Issue #785 (April, 2017) is out today, available via the usual stockists and our online store.
Our cover-story is the first-ever in-depth interview with Paris Jackson, daughter of iconic pop star, Michael Jackson.
Rolling Stone talks to Paris about her father's tragic death, her unusual upbringing and what the future holds.
Paris Jackson was around nine years old when she realised that much of the world didn't see her father the way she did. "My dad would cry to me at night," she says, sitting at the counter of a New York coffee shop in mid-December, cradling a tiny spoon in her hand. She starts to cry too. "Picture your parent crying to you about the world hating him for something he didn't do. And for me, he was the only thing that mattered. To see my entire world in pain, I started to hate the world because of what they were doing to him. I'm like, ‘How can people be so mean?' " She pauses. "Sorry, I'm getting emotional."
The issue also features an interview with British comedian John Oliver as he deals with parody in the new political age, plus we check in hip-hop truth-tellers, Run the Jewels, and sit down with Sydney singer-songwriter Holly Throsby to discuss her new novel, rediscovering her love of music and how she was shaped by her childhood.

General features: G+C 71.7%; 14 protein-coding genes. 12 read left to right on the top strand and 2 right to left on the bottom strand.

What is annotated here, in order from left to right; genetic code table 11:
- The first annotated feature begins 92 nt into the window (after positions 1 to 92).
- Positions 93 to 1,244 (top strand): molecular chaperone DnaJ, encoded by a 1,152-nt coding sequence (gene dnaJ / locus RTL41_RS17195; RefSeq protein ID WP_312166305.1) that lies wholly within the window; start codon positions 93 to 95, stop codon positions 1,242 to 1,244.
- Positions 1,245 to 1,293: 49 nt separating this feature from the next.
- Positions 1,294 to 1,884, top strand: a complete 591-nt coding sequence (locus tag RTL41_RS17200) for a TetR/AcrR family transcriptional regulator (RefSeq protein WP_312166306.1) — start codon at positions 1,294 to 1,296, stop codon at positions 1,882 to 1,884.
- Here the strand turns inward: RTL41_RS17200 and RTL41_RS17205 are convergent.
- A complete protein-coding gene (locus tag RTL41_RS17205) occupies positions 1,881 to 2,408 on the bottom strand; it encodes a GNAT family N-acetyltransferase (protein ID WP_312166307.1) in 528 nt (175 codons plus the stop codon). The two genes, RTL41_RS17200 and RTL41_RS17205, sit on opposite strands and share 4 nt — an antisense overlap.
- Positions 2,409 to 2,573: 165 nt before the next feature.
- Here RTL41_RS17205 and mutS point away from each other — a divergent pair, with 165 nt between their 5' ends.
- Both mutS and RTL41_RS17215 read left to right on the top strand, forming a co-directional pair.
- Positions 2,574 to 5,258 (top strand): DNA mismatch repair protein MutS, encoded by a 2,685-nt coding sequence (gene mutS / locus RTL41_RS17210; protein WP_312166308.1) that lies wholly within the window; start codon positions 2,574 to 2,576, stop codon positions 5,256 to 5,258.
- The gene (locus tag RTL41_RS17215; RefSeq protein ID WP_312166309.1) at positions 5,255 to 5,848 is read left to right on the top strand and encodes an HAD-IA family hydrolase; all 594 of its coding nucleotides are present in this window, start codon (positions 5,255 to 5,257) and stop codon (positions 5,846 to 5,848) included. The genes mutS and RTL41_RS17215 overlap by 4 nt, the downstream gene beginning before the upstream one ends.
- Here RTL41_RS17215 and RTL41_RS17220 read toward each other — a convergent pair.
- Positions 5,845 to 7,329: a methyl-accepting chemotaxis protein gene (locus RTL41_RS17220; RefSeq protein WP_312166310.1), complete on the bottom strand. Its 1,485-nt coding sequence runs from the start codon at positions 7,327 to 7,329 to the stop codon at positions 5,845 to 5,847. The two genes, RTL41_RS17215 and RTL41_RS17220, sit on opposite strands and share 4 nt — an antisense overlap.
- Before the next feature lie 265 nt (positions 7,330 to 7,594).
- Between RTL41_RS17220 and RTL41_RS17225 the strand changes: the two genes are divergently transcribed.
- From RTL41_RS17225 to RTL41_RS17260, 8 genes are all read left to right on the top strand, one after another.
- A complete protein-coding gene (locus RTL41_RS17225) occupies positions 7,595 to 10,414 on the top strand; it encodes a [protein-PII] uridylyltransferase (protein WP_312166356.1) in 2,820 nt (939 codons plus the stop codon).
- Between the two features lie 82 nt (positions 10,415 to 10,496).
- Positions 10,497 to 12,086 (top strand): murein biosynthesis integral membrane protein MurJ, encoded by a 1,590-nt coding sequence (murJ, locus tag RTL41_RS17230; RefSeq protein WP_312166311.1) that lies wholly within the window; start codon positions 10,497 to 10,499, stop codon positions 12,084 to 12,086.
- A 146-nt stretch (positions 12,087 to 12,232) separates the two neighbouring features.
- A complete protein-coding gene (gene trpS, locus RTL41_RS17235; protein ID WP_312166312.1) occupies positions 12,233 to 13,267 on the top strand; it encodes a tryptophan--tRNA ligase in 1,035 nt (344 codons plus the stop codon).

Editor, Rod Yates:
Holly Throsby's favourite movie as a child was The NeverEnding Story. When she sees it now she can't quite fathom why – "That movie is so fucked up; the themes are just awful" – but as a youngster growing up in the inner-Sydney suburb of Balmain, she'd watch the 1984 fantasy epic a couple of times a week. This, let's not forget, is a film that features a gratuitously disturbing scene in which a horse drowns. The main protagonist, meanwhile – a boy called Bastian, who's just lost his mother and is bullied by his father and at school – is drawn into a fantasy world where he faces off against a swirling cloud called The Nothing, which effectively represents the very void of non-existence. It's one of those WTF? kids' movies that only fails to scar generations because they're too young to truly comprehend the horrors unfolding in front of them. "I can't imagine the effect the film had on me," Throsby chuckles, swirling a straw around her Soda, Lime & Bitters in the beer garden of an inner-Sydney pub on a warm February morning.
We also profile President Trump's right-hand man, Mike Pence, take a trip to Joshua Tree with U2, chat to Melbourne rockers Kingswood about their new sonic shift and pick apart The Shins' James Mercer's life soundtrack, as well as sit down for interviews with Wedding Parties Anything frontman Mick Thomas, Dune Rats, Holy Holy, All My Exes Live in Texas and Bad Religion's Greg Graffin.
Take a peak inside, with a digital preview of the issue below: